The Hebrew word for angel and messenger are the same, Malach. Often when we imagine angels we see chubby-cheeked kids with curly hair carrying a bow and arrow: the Valentine’s Day cupid. Or we picture creatures with white robes- like this one, and wings, a halo hovering above flaxen hair. But in Judaism, angels, malachim, don’t look any different from you or me. A malach may be short or tall, overweight or underweight. A malach may have green eyes, brown eyes, blue eyes or any other eye color that human beings have. They possess our hair type and color. They come in many shades of skin and many forms. They look like us, because they are us. We are all, at some time or another, messengers sent from God on a holy errand.
There is a great difference between our concept of messengers and malachim. Earthly messengers always know where and why they are being sent- an example: honey, please pick up the dry cleaning on your way to work. Honey knows that the other honey is sending him to a specific place for a specific reason. He may not follow through on the errand, but he knows it’s expected of him. On the other hand, people chosen to be messengers of God rarely know that they are chosen. Unsuspecting they go about their lives, focusing on their own plans, their own goals. And then someday, they ask a question or make a comment or do something and without realizing it, change another’s life. For that moment they are Malach Adonai- a messenger of God.
We’ve all experienced moments where we entered a room or sat beside someone on a bus, and began a conversation. And through the words, it was clear that this was not an ordinary event. There was something more-a deeper connection. Beyond the typical cocktail party conversation, lay this fertile intensity. Perhaps at the time, we were not even aware that the conversation was special, and only in hindsight did we realize that there was a reason we had been in that place at that time. And those words, that glance, were meant to make a difference in our lives. I have stacks of business cards in a drawer. I have no idea who the names belong too, but I know that I have them because the names meant something at the time. Each person behind the card made some small difference in my life.
Rabbi Larry Kushner explains that, “Each lifetime is the pieces of a jigsaw puzzle. For some there are more pieces, for others the puzzle is more difficult to assemble. And so it goes. Souls going this way and that. Trying to assemble the myriad parts. But know this. You do not have within yourself all the pieces to your puzzle. Everyone carried with them at least one and probably many pieces to someone else’s puzzle. Sometimes they know it. Sometimes they don’t. And when you present your piece which is worthless to you, to another, whether you know it or not, whether they know it or not, you are a messenger from the Most High.”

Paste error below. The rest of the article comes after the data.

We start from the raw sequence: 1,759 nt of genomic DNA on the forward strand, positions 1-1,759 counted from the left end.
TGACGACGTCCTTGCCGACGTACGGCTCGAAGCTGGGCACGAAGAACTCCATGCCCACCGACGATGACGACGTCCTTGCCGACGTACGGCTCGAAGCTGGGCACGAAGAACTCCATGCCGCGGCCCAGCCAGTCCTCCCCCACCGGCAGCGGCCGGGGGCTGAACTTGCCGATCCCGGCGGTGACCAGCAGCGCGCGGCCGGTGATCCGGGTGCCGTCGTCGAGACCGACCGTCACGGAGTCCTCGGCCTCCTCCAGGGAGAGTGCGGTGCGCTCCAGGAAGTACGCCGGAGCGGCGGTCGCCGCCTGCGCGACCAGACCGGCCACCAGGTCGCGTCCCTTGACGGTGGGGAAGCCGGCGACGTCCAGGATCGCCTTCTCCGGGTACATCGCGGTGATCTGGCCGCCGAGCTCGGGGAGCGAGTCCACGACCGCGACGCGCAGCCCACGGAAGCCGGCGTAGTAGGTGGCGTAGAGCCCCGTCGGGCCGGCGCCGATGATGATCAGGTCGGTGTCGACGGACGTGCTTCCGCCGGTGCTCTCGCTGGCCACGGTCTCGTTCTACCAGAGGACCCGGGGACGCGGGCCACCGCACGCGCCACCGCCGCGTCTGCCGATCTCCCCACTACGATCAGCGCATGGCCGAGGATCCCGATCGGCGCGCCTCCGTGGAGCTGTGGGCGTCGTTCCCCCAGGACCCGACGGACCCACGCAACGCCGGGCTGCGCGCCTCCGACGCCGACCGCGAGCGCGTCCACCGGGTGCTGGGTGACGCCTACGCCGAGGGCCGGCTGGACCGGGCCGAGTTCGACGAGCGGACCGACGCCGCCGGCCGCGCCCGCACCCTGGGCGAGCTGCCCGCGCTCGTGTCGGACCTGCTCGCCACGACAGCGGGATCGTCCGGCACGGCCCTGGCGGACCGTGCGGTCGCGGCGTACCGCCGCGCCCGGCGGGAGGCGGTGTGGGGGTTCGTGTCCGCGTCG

We all have the potential to be malachai-Adonai, to give to people, even strangers, what they need, and to take from them the puzzle pieces that we need. But this can only occur through human connection. If we refuse to see the person crossing the street beside us, or speak with the person cleaning our home, we may miss the message. The potential that all people are malachai- Adonai elevates the experience of human relationship because we never know when Tran formative moments will occur and who will be our malach. The one bringing the message could be a tollbooth operator, a teacher, a spouse, the dry cleaner, the person sitting beside you right now. Anyone. When we understand this, we begin to treat those around us differently. We see that even the man without a home will be for someone a malach. We may not know his name, but we can still recognize the fact that he is holy and has the ability to change lives.
One of the most important characters in the Book of Genesis has no name. He’s a bit player, who walks across the stage and changes the course of history, a messenger unaware of the importance of his task. The Torah only calls him “ish”- “someone”, but without the message of this “ish” we would not be known as the people Israel. In Genesis 32, Parashah Vayishlach Jacob is preparing to see his brother Esau. It has been twenty years since they last spoke, since Jacob stole his brother’s blessing and he is afraid. In the darkness of the night, lying by himself on the shore of the Jabbock River, Jacob is roused to wrestle with the unnamed “ish”. They strive against each other until the break of dawn, and the “ish” tears Jacob’s hip at the socket. Jacob, refusing to let go, asks the being for a blessing. Says the unnamed man, “You shall no longer be called Jacob but Israel, for you have striven with beings divine and human and have prevailed.” Jacob wants to know the name of this being who has transformed him, but when asked, the being replies, “You must not ask my name.” The name wasn’t important. The action was life altering. Jacob returns to his family a new man, able to face his brother, able to lead the Israelite people. One event, only several hours, which affected the rest of Jacob’s life. We can imagine that the incident caused pools of ripples. Because Jacob had changed, Leah, Rachel, Zilpah and Bilhah changed. And because Leah, Rachel, Zilpah and Bilhah changed their children changed. I could continue listing the generations through today, but I think we get the idea. Holy moments have long reaching arms and touch even those unaware of their occurrence.